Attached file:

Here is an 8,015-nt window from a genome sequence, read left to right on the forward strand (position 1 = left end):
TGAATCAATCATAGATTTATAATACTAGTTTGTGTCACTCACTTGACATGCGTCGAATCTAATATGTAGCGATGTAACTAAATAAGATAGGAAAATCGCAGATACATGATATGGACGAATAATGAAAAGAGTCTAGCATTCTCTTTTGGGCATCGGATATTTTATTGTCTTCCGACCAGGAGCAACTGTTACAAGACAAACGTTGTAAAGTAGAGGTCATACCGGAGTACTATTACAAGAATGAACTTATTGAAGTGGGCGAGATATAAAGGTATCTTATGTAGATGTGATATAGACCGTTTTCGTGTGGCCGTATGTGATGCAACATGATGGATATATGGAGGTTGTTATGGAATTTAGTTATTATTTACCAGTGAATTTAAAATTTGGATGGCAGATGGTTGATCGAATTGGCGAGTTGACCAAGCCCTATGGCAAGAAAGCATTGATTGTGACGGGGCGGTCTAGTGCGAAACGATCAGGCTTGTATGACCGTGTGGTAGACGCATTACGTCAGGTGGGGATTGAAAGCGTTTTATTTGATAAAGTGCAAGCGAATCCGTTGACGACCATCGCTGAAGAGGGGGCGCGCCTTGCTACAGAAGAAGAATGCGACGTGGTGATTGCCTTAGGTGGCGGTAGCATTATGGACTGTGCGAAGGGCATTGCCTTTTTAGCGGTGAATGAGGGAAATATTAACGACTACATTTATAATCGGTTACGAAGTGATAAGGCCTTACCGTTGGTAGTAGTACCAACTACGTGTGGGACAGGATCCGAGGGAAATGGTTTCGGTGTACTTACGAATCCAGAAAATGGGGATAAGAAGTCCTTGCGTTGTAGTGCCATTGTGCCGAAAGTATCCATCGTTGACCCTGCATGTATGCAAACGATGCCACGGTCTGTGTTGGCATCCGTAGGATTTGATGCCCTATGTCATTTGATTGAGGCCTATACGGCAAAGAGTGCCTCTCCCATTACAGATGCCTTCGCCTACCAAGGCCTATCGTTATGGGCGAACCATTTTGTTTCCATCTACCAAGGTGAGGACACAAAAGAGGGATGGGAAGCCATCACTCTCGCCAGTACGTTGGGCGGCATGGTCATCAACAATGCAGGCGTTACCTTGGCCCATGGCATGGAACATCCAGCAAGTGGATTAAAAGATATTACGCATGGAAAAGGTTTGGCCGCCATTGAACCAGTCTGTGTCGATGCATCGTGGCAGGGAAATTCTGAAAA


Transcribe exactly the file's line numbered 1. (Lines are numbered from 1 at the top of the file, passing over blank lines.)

Here is an 8,015-nt window from a genome sequence, read left to right on the forward strand (position 1 = left end):